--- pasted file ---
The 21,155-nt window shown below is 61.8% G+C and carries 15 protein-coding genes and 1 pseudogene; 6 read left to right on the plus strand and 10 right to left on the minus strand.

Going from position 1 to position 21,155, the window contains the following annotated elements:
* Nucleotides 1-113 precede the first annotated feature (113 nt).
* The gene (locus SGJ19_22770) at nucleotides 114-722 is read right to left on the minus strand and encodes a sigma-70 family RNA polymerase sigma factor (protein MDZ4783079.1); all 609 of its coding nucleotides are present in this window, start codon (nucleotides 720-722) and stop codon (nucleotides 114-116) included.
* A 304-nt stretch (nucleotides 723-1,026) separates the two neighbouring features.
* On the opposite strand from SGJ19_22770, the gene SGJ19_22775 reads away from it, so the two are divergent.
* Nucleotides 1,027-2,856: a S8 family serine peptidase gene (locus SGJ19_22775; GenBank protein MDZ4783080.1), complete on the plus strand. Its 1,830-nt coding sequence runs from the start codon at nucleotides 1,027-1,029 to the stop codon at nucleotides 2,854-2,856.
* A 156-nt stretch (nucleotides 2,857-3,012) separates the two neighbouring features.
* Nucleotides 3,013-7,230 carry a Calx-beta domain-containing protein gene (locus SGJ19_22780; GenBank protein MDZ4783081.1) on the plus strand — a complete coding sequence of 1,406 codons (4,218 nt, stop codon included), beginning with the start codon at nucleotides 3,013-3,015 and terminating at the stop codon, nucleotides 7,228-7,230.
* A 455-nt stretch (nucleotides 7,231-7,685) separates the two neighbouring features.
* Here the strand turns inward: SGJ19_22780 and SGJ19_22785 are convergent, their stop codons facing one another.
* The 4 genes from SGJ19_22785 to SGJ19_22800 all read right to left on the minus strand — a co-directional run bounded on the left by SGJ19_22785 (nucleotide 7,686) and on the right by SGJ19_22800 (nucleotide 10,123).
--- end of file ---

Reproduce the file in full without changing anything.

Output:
The 21,155-nt window shown below is 61.8% G+C and carries 15 protein-coding genes and 1 pseudogene; 6 read left to right on the plus strand and 10 right to left on the minus strand.

Going from position 1 to position 21,155, the window contains the following annotated elements:
* Nucleotides 1-113 precede the first annotated feature (113 nt).
* The gene (locus SGJ19_22770) at nucleotides 114-722 is read right to left on the minus strand and encodes a sigma-70 family RNA polymerase sigma factor (protein MDZ4783079.1); all 609 of its coding nucleotides are present in this window, start codon (nucleotides 720-722) and stop codon (nucleotides 114-116) included.
* A 304-nt stretch (nucleotides 723-1,026) separates the two neighbouring features.
* On the opposite strand from SGJ19_22770, the gene SGJ19_22775 reads away from it, so the two are divergent.
* Nucleotides 1,027-2,856: a S8 family serine peptidase gene (locus SGJ19_22775; GenBank protein MDZ4783080.1), complete on the plus strand. Its 1,830-nt coding sequence runs from the start codon at nucleotides 1,027-1,029 to the stop codon at nucleotides 2,854-2,856.
* A 156-nt stretch (nucleotides 2,857-3,012) separates the two neighbouring features.
* Nucleotides 3,013-7,230 carry a Calx-beta domain-containing protein gene (locus SGJ19_22780; GenBank protein MDZ4783081.1) on the plus strand — a complete coding sequence of 1,406 codons (4,218 nt, stop codon included), beginning with the start codon at nucleotides 3,013-3,015 and terminating at the stop codon, nucleotides 7,228-7,230.
* A 455-nt stretch (nucleotides 7,231-7,685) separates the two neighbouring features.
* Here the strand turns inward: SGJ19_22780 and SGJ19_22785 are convergent, their stop codons facing one another.
* The 4 genes from SGJ19_22785 to SGJ19_22800 all read right to left on the minus strand — a co-directional run bounded on the left by SGJ19_22785 (nucleotide 7,686) and on the right by SGJ19_22800 (nucleotide 10,123).